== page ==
Information for Homeowners
If your septic tank failed, or you know someone whose did, you are not alone. As a homeowner, you are responsible for maintaining your septic system. Proper septic system maintenance will help keep your system from failing and will help maintain your investment in your home. Failing septic systems can contaminate the ground water that you or your neighbors drink and can pollute nearby rivers, lakes and coastal waters.
Ten simple steps you can take to keep your septic system working properly.
- Locate your septic tank and
drainfield. Keep a drawing of these locations in your records.
- Have your septic system inspected at least every three
- Pump your septic tank as needed (generally every three to five years).
- Don’t dispose of household hazardous wastes in sinks or toilets.
- Keep other household items, such as dental floss, feminine hygiene products, condoms, diapers, and cat litter out of your system.
- Use water efficiently.
- Plant only grass over and near your septic system. Roots from nearby trees or shrubs might clog and damage the system. Also, do not apply manure or fertilizers over the
- Keep vehicles and livestock off your septic system. The weight can damage the pipes and tank, and your system may not drain properly under compacted soil.
- Keep gutters and basement sump pumps from draining into or near your septic system.
- Check with your local health department before using additives.
How does it work?
A typical septic system has four main components: a pipe from the home, a septic tank, a
Your septic system is your responsibility!
Did you know that as a homeowner
You should have your septic system inspected at least every 3 years by a professional and your tank pumped as necessary (generally every 3 to 5 years).
Use water efficiently…
Average indoor water use in the typical single-family home is almost 70 gallons per person per day. Dripping faucets can waste about 2,000 gallons of water each year. Leaky toilets can waste as much as 200 gallons each day. The more water a household conserves, the less water enters the septic system.
Dental floss, feminine hygiene products, condoms, diapers, cotton swabs, cigarette butts, coffee grounds, cat litter, paper towels, and other kitchen and bathroom items can clog and potentially damage septic system components. Flushing household chemicals, gasoline, oil, pesticides, antifreeze
How do I maintain my septic system?
- Plant only grass over and near your septic system. Roots from nearby trees or shrubs might clog and damage the drainfield.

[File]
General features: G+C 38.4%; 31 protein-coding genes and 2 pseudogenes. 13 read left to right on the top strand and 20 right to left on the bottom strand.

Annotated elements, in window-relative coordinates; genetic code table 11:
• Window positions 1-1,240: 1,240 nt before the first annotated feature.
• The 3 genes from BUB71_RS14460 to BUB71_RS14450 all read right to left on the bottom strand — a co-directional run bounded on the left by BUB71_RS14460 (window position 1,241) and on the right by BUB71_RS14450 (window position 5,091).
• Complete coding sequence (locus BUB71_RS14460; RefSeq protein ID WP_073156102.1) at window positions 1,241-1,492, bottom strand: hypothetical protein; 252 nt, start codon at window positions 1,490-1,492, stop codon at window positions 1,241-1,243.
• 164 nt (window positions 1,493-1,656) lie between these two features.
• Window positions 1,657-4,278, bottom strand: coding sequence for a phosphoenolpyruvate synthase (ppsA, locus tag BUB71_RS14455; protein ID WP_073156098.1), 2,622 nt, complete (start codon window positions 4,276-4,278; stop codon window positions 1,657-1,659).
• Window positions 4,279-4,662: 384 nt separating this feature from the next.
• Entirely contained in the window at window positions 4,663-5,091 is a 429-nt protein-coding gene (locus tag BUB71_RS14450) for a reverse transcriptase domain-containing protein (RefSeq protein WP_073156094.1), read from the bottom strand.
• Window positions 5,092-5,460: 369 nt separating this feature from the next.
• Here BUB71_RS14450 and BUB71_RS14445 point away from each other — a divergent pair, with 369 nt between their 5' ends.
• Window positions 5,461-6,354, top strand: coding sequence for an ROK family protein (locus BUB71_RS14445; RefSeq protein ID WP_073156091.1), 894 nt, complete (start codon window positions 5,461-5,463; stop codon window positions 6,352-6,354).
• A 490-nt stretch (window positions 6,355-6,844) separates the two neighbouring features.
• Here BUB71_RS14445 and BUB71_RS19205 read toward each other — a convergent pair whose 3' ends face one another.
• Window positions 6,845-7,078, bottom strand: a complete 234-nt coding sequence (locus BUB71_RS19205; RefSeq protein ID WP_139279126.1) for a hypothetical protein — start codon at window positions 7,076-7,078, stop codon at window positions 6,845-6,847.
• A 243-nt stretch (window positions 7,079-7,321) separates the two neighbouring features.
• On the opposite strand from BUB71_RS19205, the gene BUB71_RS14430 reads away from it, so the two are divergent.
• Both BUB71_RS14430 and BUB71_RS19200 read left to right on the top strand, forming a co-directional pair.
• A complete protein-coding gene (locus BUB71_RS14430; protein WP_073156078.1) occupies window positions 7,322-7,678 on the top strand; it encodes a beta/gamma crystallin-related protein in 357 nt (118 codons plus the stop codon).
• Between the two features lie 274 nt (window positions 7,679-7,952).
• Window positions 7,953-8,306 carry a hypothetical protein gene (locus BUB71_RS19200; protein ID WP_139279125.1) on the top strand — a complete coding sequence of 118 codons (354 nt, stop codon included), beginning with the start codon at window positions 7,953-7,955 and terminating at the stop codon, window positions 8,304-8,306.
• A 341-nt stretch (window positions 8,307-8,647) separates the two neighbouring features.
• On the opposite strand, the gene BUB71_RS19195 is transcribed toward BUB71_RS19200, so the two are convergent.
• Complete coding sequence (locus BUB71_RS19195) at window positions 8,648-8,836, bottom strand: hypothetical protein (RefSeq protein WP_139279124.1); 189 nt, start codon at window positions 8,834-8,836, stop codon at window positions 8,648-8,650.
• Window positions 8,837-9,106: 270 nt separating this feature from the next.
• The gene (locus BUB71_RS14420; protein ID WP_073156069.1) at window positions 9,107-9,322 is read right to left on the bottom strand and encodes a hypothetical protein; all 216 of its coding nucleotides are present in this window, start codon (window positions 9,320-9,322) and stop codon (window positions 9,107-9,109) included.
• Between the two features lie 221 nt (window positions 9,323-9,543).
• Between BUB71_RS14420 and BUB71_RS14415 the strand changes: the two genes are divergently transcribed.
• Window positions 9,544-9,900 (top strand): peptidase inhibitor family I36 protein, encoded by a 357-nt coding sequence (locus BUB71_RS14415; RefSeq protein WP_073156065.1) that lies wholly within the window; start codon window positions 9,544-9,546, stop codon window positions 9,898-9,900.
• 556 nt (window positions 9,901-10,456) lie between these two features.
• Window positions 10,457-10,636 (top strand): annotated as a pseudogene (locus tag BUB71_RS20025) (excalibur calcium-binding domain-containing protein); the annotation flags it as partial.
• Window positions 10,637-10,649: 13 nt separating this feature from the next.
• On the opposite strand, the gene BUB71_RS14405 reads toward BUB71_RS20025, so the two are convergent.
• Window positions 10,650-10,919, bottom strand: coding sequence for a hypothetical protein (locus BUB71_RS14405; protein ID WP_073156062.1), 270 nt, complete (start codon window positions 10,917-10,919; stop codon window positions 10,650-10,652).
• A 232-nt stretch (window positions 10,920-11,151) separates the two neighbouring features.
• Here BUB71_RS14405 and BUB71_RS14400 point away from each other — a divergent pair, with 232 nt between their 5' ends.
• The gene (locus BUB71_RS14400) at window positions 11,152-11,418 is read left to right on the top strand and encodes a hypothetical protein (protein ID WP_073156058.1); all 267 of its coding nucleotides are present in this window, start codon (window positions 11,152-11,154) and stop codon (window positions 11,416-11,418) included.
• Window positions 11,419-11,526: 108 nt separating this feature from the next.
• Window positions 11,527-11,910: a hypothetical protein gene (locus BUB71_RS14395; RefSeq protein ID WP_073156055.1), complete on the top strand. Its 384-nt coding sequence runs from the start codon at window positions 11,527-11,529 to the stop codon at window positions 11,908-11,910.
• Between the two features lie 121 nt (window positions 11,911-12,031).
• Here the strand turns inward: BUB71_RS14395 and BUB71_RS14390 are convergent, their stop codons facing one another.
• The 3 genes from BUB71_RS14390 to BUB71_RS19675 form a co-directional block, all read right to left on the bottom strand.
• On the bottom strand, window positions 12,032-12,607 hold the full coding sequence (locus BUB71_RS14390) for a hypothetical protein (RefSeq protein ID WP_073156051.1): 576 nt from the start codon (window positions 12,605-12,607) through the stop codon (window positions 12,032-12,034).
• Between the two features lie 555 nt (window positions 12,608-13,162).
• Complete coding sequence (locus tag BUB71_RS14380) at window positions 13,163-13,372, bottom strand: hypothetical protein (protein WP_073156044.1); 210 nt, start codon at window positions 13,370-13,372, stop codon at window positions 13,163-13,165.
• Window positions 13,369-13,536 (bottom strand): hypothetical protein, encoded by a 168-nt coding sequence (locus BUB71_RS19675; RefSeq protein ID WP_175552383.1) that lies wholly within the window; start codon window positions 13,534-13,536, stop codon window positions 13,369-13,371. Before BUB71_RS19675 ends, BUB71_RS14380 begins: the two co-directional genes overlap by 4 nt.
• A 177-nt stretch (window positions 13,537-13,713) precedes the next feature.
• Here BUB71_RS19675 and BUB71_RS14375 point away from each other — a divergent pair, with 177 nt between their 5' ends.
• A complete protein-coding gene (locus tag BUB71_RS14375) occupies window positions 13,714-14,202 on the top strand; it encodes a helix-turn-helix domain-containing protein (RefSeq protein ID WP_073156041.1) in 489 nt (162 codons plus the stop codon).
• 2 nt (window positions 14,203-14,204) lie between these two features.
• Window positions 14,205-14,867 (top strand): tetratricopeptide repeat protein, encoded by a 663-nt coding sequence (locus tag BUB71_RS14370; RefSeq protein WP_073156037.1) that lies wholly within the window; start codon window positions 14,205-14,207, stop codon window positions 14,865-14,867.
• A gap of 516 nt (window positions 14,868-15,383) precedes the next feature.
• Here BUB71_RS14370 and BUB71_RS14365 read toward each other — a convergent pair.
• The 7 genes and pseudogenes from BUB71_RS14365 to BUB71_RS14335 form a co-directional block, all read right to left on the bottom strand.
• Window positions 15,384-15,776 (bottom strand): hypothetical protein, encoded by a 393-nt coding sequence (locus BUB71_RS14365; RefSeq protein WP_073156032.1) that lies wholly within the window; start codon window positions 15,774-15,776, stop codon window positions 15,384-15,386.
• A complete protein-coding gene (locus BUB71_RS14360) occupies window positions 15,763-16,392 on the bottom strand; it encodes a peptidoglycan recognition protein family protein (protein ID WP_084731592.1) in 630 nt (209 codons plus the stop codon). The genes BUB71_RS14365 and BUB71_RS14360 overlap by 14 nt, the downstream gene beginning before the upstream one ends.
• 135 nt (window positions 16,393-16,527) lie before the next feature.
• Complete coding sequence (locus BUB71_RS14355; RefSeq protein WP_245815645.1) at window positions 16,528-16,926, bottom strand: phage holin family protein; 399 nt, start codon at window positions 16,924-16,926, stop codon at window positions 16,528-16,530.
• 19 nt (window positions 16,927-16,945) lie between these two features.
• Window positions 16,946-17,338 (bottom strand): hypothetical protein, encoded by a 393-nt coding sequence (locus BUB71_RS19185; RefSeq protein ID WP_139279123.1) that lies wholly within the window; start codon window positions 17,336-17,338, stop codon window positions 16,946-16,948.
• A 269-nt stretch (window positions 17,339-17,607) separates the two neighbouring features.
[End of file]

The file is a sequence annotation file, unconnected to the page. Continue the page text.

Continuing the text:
- Dont drive or park vehicles on any part of your septic system. Doing so can compact the soil in your drainfield or damage the pipes, tank, or other septic system components.
- Keep roof drains, basement sump pump drains, and other rainwater or surface water drainage systems away from the drainfield. Flooding the drainfield with excessive water slows down or stops treatment processes and can cause plumbing fixtures to back up.
Why should I maintain my septic system?
A key reason to maintain your septic system is to save money! Failing septic systems are expensive to repair or replace, and poor maintenance is often the culprit. Having your septic system inspected (at least every 3 years) is a bargain when you consider the cost of replacing the entire system. Your system will need pumping every 3 to 5 years, depending on how many people live in the house and the size of the system. An unusable septic system or one in disrepair will lower your propertys value and could pose a legal liability. Other good reasons for safe treatment of sewage include preventing the spread of infection an disease and protecting water resources. Typical pollutants in household wastewater are nitrogen phosphorus, and disease-causing bacteria and viruses. Nitrogen and phosphorus are aquati plant nutrients that can cause unsightly algae blooms. Excessive nitrate-nitrogen in drinking wate can cause pregnancy complications, as well as methemoglobinemia (also known as blue baby syndrome) in infancy. Pathogens can cause communicable diseases through direct or indirect body contact or ingestion of contaminated water or shellfish. If a septic system is working properly, it will effectively remove most of these pollutants.